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Boost hedge fund, accounting oversight: SEC watchdog

Date: Thursday, July 2, 2009
Author: Reuters.com

The U.S. Securities and Exchange Commission should tighten regulation of hedge funds and other investment advisers in the wake of its failure to stop Bernard Madoff's $65 billion Ponzi scheme, an internal investigator for the agency said.

The SEC's inspector general made its recommendations in a letter to U.S. Representative Paul Kanjorski, Democratic chairman of a subcommittee on capital markets, who released the letter on Wednesday.

Among the recommendations by Inspector General H. David Kotz is to mandate that hedge funds and investment advisers use an "independent custodian" to maintain investments in separate accounts, like mutual funds are required to do now.

"This custodian requirement essentially removes the ability of an investment adviser to fraudulently use the proceeds invested by new investors to make payments to old investors," Kotz said in his letter to Kanjorski.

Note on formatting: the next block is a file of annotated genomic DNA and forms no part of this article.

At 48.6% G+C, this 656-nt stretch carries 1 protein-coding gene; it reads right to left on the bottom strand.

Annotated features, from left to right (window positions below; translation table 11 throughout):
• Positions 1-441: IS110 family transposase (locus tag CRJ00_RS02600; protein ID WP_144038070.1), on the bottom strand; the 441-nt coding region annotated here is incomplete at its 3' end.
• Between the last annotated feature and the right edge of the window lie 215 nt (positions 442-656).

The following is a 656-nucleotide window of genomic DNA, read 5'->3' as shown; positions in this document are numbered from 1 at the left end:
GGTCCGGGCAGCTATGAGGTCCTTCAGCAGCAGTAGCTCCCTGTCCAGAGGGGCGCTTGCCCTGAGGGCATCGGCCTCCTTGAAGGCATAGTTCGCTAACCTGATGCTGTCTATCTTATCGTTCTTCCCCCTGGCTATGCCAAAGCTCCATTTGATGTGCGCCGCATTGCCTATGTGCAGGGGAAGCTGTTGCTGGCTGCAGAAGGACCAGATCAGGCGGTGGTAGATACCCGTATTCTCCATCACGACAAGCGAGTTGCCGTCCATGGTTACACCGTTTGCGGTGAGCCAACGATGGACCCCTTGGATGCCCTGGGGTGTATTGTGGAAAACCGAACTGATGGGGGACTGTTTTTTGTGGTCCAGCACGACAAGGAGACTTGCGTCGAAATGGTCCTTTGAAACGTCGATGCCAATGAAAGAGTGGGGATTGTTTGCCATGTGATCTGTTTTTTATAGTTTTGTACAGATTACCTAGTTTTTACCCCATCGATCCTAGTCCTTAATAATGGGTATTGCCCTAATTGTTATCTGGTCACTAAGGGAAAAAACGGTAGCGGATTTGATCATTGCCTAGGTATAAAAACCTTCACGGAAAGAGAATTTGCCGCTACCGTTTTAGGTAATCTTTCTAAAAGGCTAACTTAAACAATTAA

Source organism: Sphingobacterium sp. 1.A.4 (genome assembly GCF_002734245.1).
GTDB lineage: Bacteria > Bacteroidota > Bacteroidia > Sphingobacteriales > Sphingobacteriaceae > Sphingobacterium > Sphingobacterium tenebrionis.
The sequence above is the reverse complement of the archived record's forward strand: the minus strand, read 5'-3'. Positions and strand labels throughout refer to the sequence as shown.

Bernard Madoff was sentenced to 150 years in prison earlier this week for orchestrating a Ponzi scheme that defrauded investors out of billions of dollars.

The SEC has been harshly criticized for missing warnings of the fraud and for rebuffing Wall Street tipster Harry Markopolos, who urged agency officials for nine years to thoroughly investigate Madoff's investment business.

A second recommendation would require hedge funds and investment advisors to pledge that they conducted due diligence on their advice, much like chief executives are now required to certify their financial reports, or face criminal prosecution.

A third recommendation is to embolden the Public Company Accounting Oversight Board, the U.S. auditing watchdog agency established after the Enron scandal earlier in the decade, with new authority to audit reports prepared by domestic and foreign accounting firms.

Currently the PCAOB registers firms, sets standards and conducts inspections.

The last recommendation is for the SEC to extend its so-called bounty program that gives incentives to company whistle-blowers to report violations of federal securities laws. Now the program only applies to insider trading.

(Reporting by Kim Dixon; Editing by Lisa Von Ahn)